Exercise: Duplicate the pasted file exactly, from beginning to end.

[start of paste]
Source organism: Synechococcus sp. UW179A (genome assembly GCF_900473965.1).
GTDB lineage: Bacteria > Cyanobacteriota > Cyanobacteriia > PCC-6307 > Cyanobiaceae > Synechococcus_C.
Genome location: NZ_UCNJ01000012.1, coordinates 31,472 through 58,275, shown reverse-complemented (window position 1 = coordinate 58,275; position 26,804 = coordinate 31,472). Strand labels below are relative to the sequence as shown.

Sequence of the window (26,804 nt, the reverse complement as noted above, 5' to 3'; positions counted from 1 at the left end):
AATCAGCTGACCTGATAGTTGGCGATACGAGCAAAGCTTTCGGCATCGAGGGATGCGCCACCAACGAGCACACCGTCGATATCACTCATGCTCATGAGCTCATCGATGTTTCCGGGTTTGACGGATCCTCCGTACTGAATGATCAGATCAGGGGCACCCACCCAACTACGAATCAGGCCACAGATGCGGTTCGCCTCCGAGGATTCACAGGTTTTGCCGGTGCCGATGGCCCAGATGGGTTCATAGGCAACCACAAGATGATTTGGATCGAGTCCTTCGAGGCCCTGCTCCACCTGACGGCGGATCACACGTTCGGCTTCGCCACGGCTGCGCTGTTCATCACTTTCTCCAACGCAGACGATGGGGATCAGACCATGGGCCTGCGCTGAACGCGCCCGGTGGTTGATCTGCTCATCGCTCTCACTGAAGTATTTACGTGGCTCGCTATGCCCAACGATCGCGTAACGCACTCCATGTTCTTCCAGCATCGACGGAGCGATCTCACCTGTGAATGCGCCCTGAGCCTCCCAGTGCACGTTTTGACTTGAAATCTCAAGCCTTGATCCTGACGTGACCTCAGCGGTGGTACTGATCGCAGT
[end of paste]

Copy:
Source organism: Synechococcus sp. UW179A (genome assembly GCF_900473965.1).
GTDB lineage: Bacteria > Cyanobacteriota > Cyanobacteriia > PCC-6307 > Cyanobiaceae > Synechococcus_C.
Genome location: NZ_UCNJ01000012.1, coordinates 31,472 through 58,275, shown reverse-complemented (window position 1 = coordinate 58,275; position 26,804 = coordinate 31,472). Strand labels below are relative to the sequence as shown.

Sequence of the window (26,804 nt, the reverse complement as noted above, 5' to 3'; positions counted from 1 at the left end):
AATCAGCTGACCTGATAGTTGGCGATACGAGCAAAGCTTTCGGCATCGAGGGATGCGCCACCAACGAGCACACCGTCGATATCACTCATGCTCATGAGCTCATCGATGTTTCCGGGTTTGACGGATCCTCCGTACTGAATGATCAGATCAGGGGCACCCACCCAACTACGAATCAGGCCACAGATGCGGTTCGCCTCCGAGGATTCACAGGTTTTGCCGGTGCCGATGGCCCAGATGGGTTCATAGGCAACCACAAGATGATTTGGATCGAGTCCTTCGAGGCCCTGCTCCACCTGACGGCGGATCACACGTTCGGCTTCGCCACGGCTGCGCTGTTCATCACTTTCTCCAACGCAGACGATGGGGATCAGACCATGGGCCTGCGCTGAACGCGCCCGGTGGTTGATCTGCTCATCGCTCTCACTGAAGTATTTACGTGGCTCGCTATGCCCAACGATCGCGTAACGCACTCCATGTTCTTCCAGCATCGACGGAGCGATCTCACCTGTGAATGCGCCCTGAGCCTCCCAGTGCACGTTTTGACTTGAAATCTCAAGCCTTGATCCTGACGTGACCTCAGCGGTGGTACTGATCGCAGT